IDEAS home Printed from https://ideas.repec.org/
MyIDEAS: Login to save this article

Economic reform, voting, and local political intervention: Evidence from India

  • Tandon, Sharad

This paper uses the Indian tariff reforms of the early nineties to estimate how voters hurt by economic reforms respond. Regions more hurt by the tariff reform increased their support for both the party that initiated their suffering and parties with similar preferences in favor of poverty-centric policies. This response is surprisingly sophisticated, where voters did not simply punish incumbents for negative income shocks and correctly discounted initial anti-reform stances by opposition parties that later turned out to be false. Furthermore, the strength of this voting response varied with both geography and local political incentives, suggesting that the economic effects of reforms might vary substantially in large and decentralized democracies.

If you experience problems downloading a file, check if you have the proper application to view it first. In case of further problems read the IDEAS help page. Note that these files are not on the IDEAS site. Please be patient as the files may be large.

File URL: http://www.sciencedirect.com/science/article/pii/S0304387811000496
Download Restriction: Full text for ScienceDirect subscribers only

As the access to this document is restricted, you may want to look for a different version under "Related research" (further below) or search for a different version of it.

Article provided by Elsevier in its journal Journal of Development Economics.

Volume (Year): 97 (2012)
Issue (Month): 2 ()
Pages: 221-231

as
in new window

Handle: RePEc:eee:deveco:v:97:y:2012:i:2:p:221-231
Contact details of provider: Web page: http://www.elsevier.com/locate/devec

References listed on IDEAS
Please report citation or reference errors to , or , if you are the registered author of the cited work, log in to your RePEc Author Service profile, click on "citations" and make appropriate adjustments.:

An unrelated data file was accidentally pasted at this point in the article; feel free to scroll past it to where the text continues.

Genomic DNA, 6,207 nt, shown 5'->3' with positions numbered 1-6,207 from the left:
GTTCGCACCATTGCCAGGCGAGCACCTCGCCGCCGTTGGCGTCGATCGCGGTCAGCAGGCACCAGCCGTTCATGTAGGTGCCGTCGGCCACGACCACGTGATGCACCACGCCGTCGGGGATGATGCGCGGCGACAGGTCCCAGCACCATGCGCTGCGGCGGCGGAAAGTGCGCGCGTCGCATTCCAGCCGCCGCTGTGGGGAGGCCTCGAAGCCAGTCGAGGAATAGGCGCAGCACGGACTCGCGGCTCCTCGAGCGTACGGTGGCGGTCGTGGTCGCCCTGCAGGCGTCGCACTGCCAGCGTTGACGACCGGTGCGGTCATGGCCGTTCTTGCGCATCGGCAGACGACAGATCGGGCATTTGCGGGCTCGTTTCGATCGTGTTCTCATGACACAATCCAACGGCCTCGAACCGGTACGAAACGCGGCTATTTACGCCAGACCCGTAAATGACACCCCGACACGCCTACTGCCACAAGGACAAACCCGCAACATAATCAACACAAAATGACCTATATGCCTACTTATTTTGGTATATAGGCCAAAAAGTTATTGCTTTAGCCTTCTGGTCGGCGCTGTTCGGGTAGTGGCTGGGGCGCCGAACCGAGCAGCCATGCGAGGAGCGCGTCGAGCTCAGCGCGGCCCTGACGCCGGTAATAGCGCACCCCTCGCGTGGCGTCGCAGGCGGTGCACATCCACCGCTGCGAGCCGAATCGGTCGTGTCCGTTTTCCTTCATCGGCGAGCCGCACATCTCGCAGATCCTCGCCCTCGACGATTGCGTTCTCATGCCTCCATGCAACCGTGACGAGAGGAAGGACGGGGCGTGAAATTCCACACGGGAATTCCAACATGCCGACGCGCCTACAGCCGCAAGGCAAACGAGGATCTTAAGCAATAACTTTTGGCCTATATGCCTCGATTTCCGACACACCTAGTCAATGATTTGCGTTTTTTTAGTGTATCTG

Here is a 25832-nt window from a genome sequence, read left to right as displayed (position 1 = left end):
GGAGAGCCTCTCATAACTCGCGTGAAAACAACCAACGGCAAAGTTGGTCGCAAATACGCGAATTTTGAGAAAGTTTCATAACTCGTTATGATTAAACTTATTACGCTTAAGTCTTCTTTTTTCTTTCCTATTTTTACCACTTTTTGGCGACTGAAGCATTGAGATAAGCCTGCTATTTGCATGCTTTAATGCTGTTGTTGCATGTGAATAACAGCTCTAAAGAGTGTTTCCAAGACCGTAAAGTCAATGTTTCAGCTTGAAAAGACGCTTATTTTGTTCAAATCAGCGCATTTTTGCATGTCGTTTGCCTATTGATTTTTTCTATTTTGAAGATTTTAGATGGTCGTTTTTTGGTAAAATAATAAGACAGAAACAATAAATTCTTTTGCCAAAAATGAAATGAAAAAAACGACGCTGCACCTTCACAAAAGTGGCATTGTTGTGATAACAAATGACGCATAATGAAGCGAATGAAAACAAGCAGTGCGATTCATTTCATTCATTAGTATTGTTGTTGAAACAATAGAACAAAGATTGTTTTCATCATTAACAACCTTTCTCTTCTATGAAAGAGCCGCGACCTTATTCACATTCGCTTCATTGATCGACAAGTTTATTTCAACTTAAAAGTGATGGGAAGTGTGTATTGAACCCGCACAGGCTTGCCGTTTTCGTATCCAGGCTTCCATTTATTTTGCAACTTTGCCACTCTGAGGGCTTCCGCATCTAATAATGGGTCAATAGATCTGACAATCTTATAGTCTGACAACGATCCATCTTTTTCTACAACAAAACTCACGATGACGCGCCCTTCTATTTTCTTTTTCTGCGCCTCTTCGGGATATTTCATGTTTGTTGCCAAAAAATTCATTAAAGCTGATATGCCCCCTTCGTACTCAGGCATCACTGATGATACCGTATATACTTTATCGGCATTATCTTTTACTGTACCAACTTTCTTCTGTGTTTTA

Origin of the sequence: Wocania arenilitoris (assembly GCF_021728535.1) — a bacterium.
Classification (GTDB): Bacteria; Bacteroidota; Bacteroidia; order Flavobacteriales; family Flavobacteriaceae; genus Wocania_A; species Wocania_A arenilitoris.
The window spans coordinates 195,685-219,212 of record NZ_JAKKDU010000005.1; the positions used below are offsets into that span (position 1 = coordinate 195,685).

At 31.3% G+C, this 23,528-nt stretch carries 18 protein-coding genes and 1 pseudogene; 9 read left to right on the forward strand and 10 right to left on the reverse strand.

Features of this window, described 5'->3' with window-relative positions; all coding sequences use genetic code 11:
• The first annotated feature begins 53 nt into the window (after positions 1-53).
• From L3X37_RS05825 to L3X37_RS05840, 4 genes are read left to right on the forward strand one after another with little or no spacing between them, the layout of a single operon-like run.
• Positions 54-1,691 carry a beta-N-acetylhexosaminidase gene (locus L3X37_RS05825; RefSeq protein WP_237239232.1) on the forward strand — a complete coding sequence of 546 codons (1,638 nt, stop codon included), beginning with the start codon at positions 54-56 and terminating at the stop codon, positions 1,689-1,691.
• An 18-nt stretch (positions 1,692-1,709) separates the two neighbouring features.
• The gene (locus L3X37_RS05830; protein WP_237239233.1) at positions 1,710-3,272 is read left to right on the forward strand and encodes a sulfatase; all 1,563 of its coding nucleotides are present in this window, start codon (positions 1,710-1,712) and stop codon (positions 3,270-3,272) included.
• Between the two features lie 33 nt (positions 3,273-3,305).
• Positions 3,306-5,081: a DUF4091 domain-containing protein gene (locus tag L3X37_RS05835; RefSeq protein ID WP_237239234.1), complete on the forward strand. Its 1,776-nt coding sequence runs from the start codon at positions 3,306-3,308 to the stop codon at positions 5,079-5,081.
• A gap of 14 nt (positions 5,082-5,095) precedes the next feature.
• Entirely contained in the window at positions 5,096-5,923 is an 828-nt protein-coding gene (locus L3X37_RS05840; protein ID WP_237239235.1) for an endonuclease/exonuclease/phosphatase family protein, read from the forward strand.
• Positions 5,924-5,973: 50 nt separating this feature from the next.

as in new window
  1. Rana Hasan & Devashish Mitra & K.V. Ramaswamy, 2003. "Trade Reforms, Labor Regulations and Labor-Demand Elasticities: Empirical Evidence from India," Economics Study Area Working Papers 59, East-West Center, Economics Study Area.
  2. Alesina, A. & Drazen, A., 1991. "Why Are Stabilizations Delayed?," Papers 6-91, Tel Aviv - the Sackler Institute of Economic Studies.
  3. Raul Labán & Federico Sturzenegger, 1994. "Distributional Conflict, Financial Adaptation And Delayed Stabilizations," Economics and Politics, Wiley Blackwell, vol. 6(3), pages 257-276, November.
  4. Cukierman, A. & Tommasi, M., 1997. "When does it take a Nixon to go to China?," Discussion Paper 1997-91, Tilburg University, Center for Economic Research.
  5. Philippe Aghion & Robin Burgess & Stephen Redding & F Zilibotti, 2005. "The Unequal Effects of Liberalization: Evidence fromDismantling the License Raj in India," STICERD - Development Economics Papers - From 2008 this series has been superseded by Economic Organisation and Public Policy Discussion Papers 45, Suntory and Toyota International Centres for Economics and Related Disciplines, LSE.
  6. Stefano DellaVigna & Eliana La Ferrara, 2007. "Detecting Illegal Arms Trade," NBER Working Papers 13355, National Bureau of Economic Research, Inc.